Final ThoughtsThis is a fun family film that can be enjoyed by the fans of the original show, it has the jokes and references to what we know.

 

Overall: One for the family.

Rating

 

 

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Big (1988)

Director: Penny Marshall

Writer: Gary Ross, Anne Spielberg (Screenplay)

Starring: Tom Hanks, Elizabeth Perkins, Robert Loggia, John Heard, Jared Rushton, David Moscow, Jon Lovitz

 

Plot: After wishing to be made big, a teenage boy wakes the next morning to find himself mysteriously in the body of an adult.

 

There may be spoilers the rest of the review

 

Verdict: Enjoyable Family Comedy

 

Story: Big as teenager Josh (Moscow) is tired of the rules he must face, not being considered big enough to ride fairground rides and not being noticed by the girl he has a crush on. Josh goes to a wish granting machine wishing he could become big.

The next Josh (Hanks) wakes up as a 30-year old man, needing to hide from his parents. Josh moves to New York getting himself a job in a toy company where he gets promoted after befriending the boss MacMillan but deep down he is waiting for information about the machine which could bring him back to his original age. This gives Josh a chance to grew as a person and learn about himself too.

 

Thoughts on Big

 

Characters – Josh is the teenager that grows up overnight, he must learn to be an adult where his innocent charm helps his rise through the toy industry as the adults learn from him not to take things too serious. Susan is one of the co-workers also high up in the company, she learns the most from Josh about relaxing and enjoying life over the stress filled life she had been living. MacMillan is the boss of the toy company that takes a shining to Josh believing he can help continue to make the profits and making the toys fun once again.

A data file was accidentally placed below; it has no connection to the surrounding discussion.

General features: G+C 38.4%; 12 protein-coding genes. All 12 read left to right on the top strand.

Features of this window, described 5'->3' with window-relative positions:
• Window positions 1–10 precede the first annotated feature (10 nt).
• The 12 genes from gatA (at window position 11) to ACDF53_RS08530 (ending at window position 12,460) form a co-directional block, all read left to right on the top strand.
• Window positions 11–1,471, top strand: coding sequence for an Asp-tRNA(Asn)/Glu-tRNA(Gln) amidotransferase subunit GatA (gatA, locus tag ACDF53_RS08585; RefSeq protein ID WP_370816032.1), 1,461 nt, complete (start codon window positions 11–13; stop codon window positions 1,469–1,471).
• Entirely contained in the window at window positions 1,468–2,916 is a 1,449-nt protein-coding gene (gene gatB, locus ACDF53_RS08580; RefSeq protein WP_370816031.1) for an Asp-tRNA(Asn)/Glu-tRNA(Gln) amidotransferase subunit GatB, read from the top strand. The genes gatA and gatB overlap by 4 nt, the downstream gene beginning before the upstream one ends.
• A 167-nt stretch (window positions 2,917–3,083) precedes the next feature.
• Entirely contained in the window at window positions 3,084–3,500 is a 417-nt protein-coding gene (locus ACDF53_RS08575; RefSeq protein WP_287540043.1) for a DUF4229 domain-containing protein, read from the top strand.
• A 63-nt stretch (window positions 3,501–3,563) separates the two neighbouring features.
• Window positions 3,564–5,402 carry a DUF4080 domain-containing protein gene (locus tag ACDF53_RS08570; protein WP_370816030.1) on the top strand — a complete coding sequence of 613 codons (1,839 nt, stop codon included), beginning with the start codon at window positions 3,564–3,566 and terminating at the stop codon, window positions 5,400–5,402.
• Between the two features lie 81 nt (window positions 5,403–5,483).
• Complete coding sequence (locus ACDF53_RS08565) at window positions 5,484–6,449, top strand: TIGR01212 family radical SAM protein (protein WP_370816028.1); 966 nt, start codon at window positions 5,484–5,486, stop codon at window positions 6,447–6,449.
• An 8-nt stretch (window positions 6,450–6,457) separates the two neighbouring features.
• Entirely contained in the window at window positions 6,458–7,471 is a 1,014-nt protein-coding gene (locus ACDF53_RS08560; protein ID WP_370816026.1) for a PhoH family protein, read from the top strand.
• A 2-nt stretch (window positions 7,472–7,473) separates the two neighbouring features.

PerformanceTom Hanks is fantastic through the whole film showing that he always had the ability to handle comedy and carries this movie throughout. Elizabeth Perkins is good in her role as is Robert Loggia as the friendly boss.

StoryThe story shows us what would happen if a teenager became an adult overnight and having to learn about an adult life. The idea of this must have felt fresh for the time and with the first boom of technology it also works because the teenager would have been just as good with computers as a lot of the workforce. This is a feel good story about growing up fast and not taking life too seriously at times.

Comedy/FamilyThe comedy being played out in the film works because it isn’t this wild over the top which we have seen from the genre before and it is one the whole family could enjoy.

SettingsPutting the teenager as an adult in New York City needing to learn about grown up life.

Scene of the Movie – Piano scene, because it has become an iconic scene in cinema.

That Moment That Annoyed Me As I saw Elf first, I just felt like I was watching the inspiration for that film.

Final ThoughtsThis is a classic comedy that could and should be placed inside Tom Hanks’ top 5 of all time.

 

Overall: One of the all time classics.

Rating